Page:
In New Hampshire’s Poorest County, One Opioid Addict Helps Another Choose Life Over Death
Josh Siegel /
BETHLEHEM, N.H.—They came to be addicted to drugs in different ways, but ended up in the same place.
Steven Blaisdell, 26, a stocky, shy son of a mailman, was first prescribed pain medicine—the opioid OxyContin—as a teenager after he flipped over his four-wheeler and broke his left femur in half.
Over the past 14 years, Blaisdell has had surgery seven times as a result of recreational injuries that are common here in “North Country,” where young men treat the outdoors—mountains, ski jumps, and hiking trails—like a playground.
Part 2 of 5: One Opioid Addict Helps Another Choose Life Over Death
When he sits down, Blaisdell’s left shoulder droops lower than his right, dragged down by a 9-inch plate, the result of a dirt bike accident.
Blaisdell says his pain went away when he took up to 15 OxyContin pills per day, much more than he was prescribed.
After doctors stopped prescribing him the painkiller, Blaisdell—21 years old at the time and arthritic from repeated physical trauma—turned to heroin, a cheaper, illicit opioid, smoking it instead of injecting it because he’s scared of needles.
“From the time I was 13, doctors were pushing me pain pills as a safe alternative,” Blaisdell tells The Daily Signal four days after he relapsed on heroin over the Easter holiday, ending his latest attempt at sobriety. “I was prescribed pretty high amounts of them for a long time. I didn’t really have a lot of education growing up or warning about addiction until I was already addicted. So that’s kind of how it started for me.”
Moses Henry, 35, small in stature and blunt in speech, with body tattoos and face piercings, says he sought out drugs to fit in with friends.
Henry started with pot at 12 years old, graduated to cocaine at 15, and became addicted to OxyContin by the time he was 18, attracted to the stronger high and ease of purchase on the streets.
“I wasn’t in pain,” says Henry, who nearly died after he overdosed in the bathroom of his parents’ house over a year ago. “Drugs brought me up. I could do anything I wanted to do on OxyContin, on opioids. I am my own worst enemy.”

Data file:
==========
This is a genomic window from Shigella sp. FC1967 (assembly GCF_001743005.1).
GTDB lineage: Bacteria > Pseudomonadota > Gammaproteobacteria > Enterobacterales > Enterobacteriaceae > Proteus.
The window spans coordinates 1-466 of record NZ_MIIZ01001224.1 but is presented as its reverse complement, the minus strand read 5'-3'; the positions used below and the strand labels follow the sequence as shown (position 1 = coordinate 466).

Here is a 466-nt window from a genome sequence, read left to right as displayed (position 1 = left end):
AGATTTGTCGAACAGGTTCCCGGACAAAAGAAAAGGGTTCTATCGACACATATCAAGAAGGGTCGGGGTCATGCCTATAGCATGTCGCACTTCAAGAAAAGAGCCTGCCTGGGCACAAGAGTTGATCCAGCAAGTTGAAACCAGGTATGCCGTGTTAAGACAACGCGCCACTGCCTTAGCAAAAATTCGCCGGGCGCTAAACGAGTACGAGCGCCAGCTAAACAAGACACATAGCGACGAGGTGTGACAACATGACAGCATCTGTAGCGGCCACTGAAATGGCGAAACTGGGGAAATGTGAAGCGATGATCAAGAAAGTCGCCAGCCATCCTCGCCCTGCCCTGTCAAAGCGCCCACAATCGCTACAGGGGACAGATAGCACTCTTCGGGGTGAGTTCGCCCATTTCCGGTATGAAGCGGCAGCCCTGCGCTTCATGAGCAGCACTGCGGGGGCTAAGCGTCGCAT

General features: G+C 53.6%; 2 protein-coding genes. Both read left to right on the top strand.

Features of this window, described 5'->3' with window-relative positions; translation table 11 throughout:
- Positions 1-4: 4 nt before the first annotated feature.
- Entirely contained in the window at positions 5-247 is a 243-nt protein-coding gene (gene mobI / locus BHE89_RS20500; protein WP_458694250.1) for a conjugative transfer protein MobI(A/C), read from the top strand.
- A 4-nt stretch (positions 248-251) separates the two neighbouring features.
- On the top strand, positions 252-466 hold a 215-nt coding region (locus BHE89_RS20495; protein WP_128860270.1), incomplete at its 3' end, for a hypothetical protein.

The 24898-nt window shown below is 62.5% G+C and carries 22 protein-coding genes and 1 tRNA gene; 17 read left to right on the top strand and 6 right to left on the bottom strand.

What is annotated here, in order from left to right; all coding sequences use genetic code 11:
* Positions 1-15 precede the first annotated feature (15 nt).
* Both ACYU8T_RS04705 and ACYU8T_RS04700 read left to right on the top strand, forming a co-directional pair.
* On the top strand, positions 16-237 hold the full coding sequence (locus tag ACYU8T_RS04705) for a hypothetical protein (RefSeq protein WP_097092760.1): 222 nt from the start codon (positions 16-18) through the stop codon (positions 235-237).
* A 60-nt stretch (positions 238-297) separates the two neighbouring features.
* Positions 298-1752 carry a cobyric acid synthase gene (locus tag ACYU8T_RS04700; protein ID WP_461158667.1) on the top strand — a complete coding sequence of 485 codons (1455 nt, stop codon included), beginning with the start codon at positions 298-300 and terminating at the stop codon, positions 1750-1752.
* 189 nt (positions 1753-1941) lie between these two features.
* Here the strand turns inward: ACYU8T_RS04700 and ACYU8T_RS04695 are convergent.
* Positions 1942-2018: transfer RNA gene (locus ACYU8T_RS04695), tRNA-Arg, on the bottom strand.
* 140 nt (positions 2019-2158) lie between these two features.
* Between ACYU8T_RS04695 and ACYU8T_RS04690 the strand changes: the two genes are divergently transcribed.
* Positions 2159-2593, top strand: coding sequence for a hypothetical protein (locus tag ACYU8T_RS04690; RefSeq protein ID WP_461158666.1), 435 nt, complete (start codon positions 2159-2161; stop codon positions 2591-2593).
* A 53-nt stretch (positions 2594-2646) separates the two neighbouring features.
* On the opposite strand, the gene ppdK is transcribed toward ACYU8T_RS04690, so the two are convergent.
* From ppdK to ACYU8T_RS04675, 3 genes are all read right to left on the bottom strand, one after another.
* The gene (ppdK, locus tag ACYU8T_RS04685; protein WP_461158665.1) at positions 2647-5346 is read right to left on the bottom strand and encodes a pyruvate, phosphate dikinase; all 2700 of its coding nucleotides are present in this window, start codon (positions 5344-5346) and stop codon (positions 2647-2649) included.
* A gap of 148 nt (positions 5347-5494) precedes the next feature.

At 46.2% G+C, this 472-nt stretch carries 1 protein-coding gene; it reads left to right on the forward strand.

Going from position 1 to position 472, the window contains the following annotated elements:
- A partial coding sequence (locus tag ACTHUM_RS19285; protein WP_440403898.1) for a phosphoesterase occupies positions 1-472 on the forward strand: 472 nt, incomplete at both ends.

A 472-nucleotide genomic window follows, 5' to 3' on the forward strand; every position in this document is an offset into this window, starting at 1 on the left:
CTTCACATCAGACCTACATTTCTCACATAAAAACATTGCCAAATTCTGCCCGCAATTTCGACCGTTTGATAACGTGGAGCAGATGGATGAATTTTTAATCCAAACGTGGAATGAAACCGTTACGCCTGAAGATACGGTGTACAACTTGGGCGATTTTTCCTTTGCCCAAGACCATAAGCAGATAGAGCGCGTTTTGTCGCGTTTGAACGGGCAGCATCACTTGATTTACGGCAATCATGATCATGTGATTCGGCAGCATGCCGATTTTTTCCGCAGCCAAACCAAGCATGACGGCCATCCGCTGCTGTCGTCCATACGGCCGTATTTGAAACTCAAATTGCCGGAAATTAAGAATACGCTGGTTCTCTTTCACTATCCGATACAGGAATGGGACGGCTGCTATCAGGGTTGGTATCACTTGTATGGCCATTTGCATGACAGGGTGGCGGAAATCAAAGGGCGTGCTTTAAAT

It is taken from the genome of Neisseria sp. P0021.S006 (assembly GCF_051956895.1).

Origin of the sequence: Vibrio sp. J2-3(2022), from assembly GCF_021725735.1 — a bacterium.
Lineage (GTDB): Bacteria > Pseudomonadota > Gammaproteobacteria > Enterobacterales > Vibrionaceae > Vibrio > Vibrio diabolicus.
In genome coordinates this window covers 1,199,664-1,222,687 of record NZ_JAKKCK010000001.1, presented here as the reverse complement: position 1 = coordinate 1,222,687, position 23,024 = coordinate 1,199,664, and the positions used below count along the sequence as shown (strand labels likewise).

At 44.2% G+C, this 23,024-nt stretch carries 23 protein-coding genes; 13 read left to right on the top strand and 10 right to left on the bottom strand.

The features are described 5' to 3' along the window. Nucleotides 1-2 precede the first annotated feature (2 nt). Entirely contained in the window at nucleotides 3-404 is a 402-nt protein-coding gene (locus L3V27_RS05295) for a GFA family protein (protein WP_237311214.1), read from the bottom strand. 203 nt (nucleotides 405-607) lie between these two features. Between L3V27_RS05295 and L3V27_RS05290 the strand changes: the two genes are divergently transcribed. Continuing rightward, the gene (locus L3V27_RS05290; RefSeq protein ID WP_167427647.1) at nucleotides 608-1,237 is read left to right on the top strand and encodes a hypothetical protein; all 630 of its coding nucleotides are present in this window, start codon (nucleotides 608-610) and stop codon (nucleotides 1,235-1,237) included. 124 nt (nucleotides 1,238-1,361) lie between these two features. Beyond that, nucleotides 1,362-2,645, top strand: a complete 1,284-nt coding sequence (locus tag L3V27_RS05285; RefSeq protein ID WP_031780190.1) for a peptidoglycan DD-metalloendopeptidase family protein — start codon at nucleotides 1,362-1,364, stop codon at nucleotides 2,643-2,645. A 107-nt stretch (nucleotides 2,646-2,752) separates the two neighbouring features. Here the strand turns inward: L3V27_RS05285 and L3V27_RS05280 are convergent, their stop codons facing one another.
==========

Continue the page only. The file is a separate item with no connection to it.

On just another foggy, gray late April day in northern New Hampshire, Blaisdell and Henry sit next to each other at a picnic table inside the poorly lit kitchen of a dilapidated, secluded cottage. This is the region’s only residential drug treatment center.
Friendship House, as the place is called, is where Blaisdell and Henry took themselves before it was too late.
Blaisdell and Henry are both from Coos County, which has the highest combined death rate due to drugs, alcohol, or suicide in all of New England, comprising counties in six states.
The death rate is defined as the number of drug-related, alcohol-related, and suicide deaths per 100,000 people.
Coos County, New Hampshire’s poorest, also is the state’s largest county by land mass but smallest according to population.
Driving through the county’s numerous tiny and nearly deserted towns, where cellphone service becomes scarcer as a visitor creeps north—closer to the Canadian border—it’s difficult to appreciate how anybody could know anybody, because there doesn’t seem to be anybody living here.
A recent senior class at Pittsburg High School, in Coos County’s northernmost town, graduated one person.
But many of the county’s 30,000 residents are related by drug addiction, familiar with the region’s—and nation’s–opioid epidemic in some way.
“I can spot another addict from a mile away,” Henry says, motioning a couple feet away to his right, at Blaisdell. “You try to escape it, but it’s hard.”
In Recovery, ‘Short Window of Opportunity’
Blaisdell and Henry are in the same residence, but at different stages of recovery.
Henry is employed as a “recovery coach” at Friendship House, where he became sober 14 months ago as a resident here. He is mentoring Blaisdell, who is voluntarily participating in a 90-day, low-intensity residential treatment program, designed to support drug users in the early stages of recovery.
Part 1: The Crisis That May Have Swung Voters From Obama to Trump
Part 2: One Opioid Addict Helps Another Choose Life Over Death
Part 3: ‘Dr. Father Pill’ Wants to Be Part of the Solution
Part 4: Police Assault on Opioids Gets Boost From a Family Doctor
Part 5: The First Responders Who Witness a Dreadful Toll
Serving New Hampshire’s three most northern counties, including Coos, Friendship House offers individual and family counseling, group therapy, and a place to live in a structured setting.
Many of the residents are homeless before they come here. Blaisdell and Henry both have been homeless at points of their addiction.
The facility, a one-story, wood-frame building in a wooded area that looks like a camp site, is not up to code and has only 18 beds. That’s not enough to serve the Northern Country, the upper third of New Hampshire, says Friendship House’s director, Kristy Letendre.
New Hampshire has the second-lowest level of access to substance abuse treatment in the nation, above only Texas, according to the U.S. Substance Abuse and Mental Health Services Administration.
Friendship House is a part of the Tri-County Community Action Program, a nonprofit that also offers services to the homeless, elderly, and victims of sexual and domestic abuse.
Letendre says Friendship House recently received a federal Community Development Block Grant to construct a new building that meets code requirements and will allow the center to expand to 32 beds. As part of that expansion, the Tri-County Community Action Program recently merged with North Country Health Consortium, a similar nonprofit provider.